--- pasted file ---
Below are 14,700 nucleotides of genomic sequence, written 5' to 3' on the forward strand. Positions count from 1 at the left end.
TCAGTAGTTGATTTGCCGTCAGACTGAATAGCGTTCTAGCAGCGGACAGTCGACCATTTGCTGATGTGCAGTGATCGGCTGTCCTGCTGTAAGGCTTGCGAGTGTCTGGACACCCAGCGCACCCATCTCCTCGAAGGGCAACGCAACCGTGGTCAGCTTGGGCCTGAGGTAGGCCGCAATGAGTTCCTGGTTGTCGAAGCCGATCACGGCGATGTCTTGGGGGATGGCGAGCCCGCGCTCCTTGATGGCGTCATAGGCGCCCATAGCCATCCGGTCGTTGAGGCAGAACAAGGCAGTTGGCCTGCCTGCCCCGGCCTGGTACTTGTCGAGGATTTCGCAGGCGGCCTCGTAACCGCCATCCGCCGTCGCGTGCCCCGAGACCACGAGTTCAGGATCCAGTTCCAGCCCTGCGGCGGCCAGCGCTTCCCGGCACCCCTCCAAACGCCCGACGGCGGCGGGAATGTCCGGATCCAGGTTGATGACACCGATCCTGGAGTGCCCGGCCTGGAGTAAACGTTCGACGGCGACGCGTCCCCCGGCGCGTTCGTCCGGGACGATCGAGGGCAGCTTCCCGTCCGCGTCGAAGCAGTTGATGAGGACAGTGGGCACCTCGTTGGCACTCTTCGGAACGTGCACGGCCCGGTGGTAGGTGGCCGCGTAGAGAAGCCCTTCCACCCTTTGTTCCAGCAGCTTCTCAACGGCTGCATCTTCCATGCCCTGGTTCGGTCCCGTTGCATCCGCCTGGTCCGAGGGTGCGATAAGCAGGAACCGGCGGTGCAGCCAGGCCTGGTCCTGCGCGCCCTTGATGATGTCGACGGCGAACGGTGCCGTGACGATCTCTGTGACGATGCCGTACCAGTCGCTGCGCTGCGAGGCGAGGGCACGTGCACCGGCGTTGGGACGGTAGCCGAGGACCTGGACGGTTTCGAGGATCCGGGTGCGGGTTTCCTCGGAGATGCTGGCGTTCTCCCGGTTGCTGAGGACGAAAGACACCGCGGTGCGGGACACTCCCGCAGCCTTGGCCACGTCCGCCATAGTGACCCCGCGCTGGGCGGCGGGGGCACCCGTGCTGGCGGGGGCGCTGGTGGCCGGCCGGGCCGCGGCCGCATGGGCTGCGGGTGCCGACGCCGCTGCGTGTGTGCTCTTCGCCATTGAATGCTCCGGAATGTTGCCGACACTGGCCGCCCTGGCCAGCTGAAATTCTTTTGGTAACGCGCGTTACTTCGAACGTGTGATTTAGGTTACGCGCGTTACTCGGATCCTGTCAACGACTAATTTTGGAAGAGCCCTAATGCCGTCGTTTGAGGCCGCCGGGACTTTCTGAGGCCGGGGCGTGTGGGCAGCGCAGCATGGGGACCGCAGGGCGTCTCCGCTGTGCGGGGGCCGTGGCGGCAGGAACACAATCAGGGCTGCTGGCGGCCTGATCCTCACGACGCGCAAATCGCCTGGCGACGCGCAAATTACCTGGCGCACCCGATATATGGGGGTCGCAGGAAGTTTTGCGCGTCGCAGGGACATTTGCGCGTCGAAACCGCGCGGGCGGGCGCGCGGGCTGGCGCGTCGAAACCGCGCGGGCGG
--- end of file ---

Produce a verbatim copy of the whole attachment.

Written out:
Below are 14,700 nucleotides of genomic sequence, written 5' to 3' on the forward strand. Positions count from 1 at the left end.
TCAGTAGTTGATTTGCCGTCAGACTGAATAGCGTTCTAGCAGCGGACAGTCGACCATTTGCTGATGTGCAGTGATCGGCTGTCCTGCTGTAAGGCTTGCGAGTGTCTGGACACCCAGCGCACCCATCTCCTCGAAGGGCAACGCAACCGTGGTCAGCTTGGGCCTGAGGTAGGCCGCAATGAGTTCCTGGTTGTCGAAGCCGATCACGGCGATGTCTTGGGGGATGGCGAGCCCGCGCTCCTTGATGGCGTCATAGGCGCCCATAGCCATCCGGTCGTTGAGGCAGAACAAGGCAGTTGGCCTGCCTGCCCCGGCCTGGTACTTGTCGAGGATTTCGCAGGCGGCCTCGTAACCGCCATCCGCCGTCGCGTGCCCCGAGACCACGAGTTCAGGATCCAGTTCCAGCCCTGCGGCGGCCAGCGCTTCCCGGCACCCCTCCAAACGCCCGACGGCGGCGGGAATGTCCGGATCCAGGTTGATGACACCGATCCTGGAGTGCCCGGCCTGGAGTAAACGTTCGACGGCGACGCGTCCCCCGGCGCGTTCGTCCGGGACGATCGAGGGCAGCTTCCCGTCCGCGTCGAAGCAGTTGATGAGGACAGTGGGCACCTCGTTGGCACTCTTCGGAACGTGCACGGCCCGGTGGTAGGTGGCCGCGTAGAGAAGCCCTTCCACCCTTTGTTCCAGCAGCTTCTCAACGGCTGCATCTTCCATGCCCTGGTTCGGTCCCGTTGCATCCGCCTGGTCCGAGGGTGCGATAAGCAGGAACCGGCGGTGCAGCCAGGCCTGGTCCTGCGCGCCCTTGATGATGTCGACGGCGAACGGTGCCGTGACGATCTCTGTGACGATGCCGTACCAGTCGCTGCGCTGCGAGGCGAGGGCACGTGCACCGGCGTTGGGACGGTAGCCGAGGACCTGGACGGTTTCGAGGATCCGGGTGCGGGTTTCCTCGGAGATGCTGGCGTTCTCCCGGTTGCTGAGGACGAAAGACACCGCGGTGCGGGACACTCCCGCAGCCTTGGCCACGTCCGCCATAGTGACCCCGCGCTGGGCGGCGGGGGCACCCGTGCTGGCGGGGGCGCTGGTGGCCGGCCGGGCCGCGGCCGCATGGGCTGCGGGTGCCGACGCCGCTGCGTGTGTGCTCTTCGCCATTGAATGCTCCGGAATGTTGCCGACACTGGCCGCCCTGGCCAGCTGAAATTCTTTTGGTAACGCGCGTTACTTCGAACGTGTGATTTAGGTTACGCGCGTTACTCGGATCCTGTCAACGACTAATTTTGGAAGAGCCCTAATGCCGTCGTTTGAGGCCGCCGGGACTTTCTGAGGCCGGGGCGTGTGGGCAGCGCAGCATGGGGACCGCAGGGCGTCTCCGCTGTGCGGGGGCCGTGGCGGCAGGAACACAATCAGGGCTGCTGGCGGCCTGATCCTCACGACGCGCAAATCGCCTGGCGACGCGCAAATTACCTGGCGCACCCGATATATGGGGGTCGCAGGAAGTTTTGCGCGTCGCAGGGACATTTGCGCGTCGAAACCGCGCGGGCGGGCGCGCGGGCTGGCGCGTCGAAACCGCGCGGGCGG